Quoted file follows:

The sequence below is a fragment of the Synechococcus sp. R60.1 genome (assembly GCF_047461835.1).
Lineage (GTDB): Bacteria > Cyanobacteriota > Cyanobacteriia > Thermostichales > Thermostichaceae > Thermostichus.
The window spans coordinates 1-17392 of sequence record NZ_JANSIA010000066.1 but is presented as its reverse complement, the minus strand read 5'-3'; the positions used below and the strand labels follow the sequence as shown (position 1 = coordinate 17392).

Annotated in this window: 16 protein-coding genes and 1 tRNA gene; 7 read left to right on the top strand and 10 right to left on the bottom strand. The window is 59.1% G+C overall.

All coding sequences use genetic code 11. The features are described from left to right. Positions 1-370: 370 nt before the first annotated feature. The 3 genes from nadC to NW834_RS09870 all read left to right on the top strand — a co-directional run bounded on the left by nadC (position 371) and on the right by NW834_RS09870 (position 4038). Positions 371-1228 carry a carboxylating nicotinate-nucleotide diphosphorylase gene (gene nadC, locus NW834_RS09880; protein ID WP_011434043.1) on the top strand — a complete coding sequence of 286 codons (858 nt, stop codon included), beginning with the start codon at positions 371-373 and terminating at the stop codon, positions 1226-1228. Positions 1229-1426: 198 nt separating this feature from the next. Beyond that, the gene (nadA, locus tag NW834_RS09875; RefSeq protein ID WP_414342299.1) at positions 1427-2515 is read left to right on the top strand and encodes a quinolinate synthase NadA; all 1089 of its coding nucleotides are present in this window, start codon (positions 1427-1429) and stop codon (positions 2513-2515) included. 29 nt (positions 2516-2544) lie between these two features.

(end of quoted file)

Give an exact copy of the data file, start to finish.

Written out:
The sequence below is a fragment of the Synechococcus sp. R60.1 genome (assembly GCF_047461835.1).
Lineage (GTDB): Bacteria > Cyanobacteriota > Cyanobacteriia > Thermostichales > Thermostichaceae > Thermostichus.
The window spans coordinates 1-17392 of sequence record NZ_JANSIA010000066.1 but is presented as its reverse complement, the minus strand read 5'-3'; the positions used below and the strand labels follow the sequence as shown (position 1 = coordinate 17392).

Annotated in this window: 16 protein-coding genes and 1 tRNA gene; 7 read left to right on the top strand and 10 right to left on the bottom strand. The window is 59.1% G+C overall.

All coding sequences use genetic code 11. The features are described from left to right. Positions 1-370: 370 nt before the first annotated feature. The 3 genes from nadC to NW834_RS09870 all read left to right on the top strand — a co-directional run bounded on the left by nadC (position 371) and on the right by NW834_RS09870 (position 4038). Positions 371-1228 carry a carboxylating nicotinate-nucleotide diphosphorylase gene (gene nadC, locus NW834_RS09880; protein ID WP_011434043.1) on the top strand — a complete coding sequence of 286 codons (858 nt, stop codon included), beginning with the start codon at positions 371-373 and terminating at the stop codon, positions 1226-1228. Positions 1229-1426: 198 nt separating this feature from the next. Beyond that, the gene (nadA, locus tag NW834_RS09875; RefSeq protein ID WP_414342299.1) at positions 1427-2515 is read left to right on the top strand and encodes a quinolinate synthase NadA; all 1089 of its coding nucleotides are present in this window, start codon (positions 1427-1429) and stop codon (positions 2513-2515) included. 29 nt (positions 2516-2544) lie between these two features.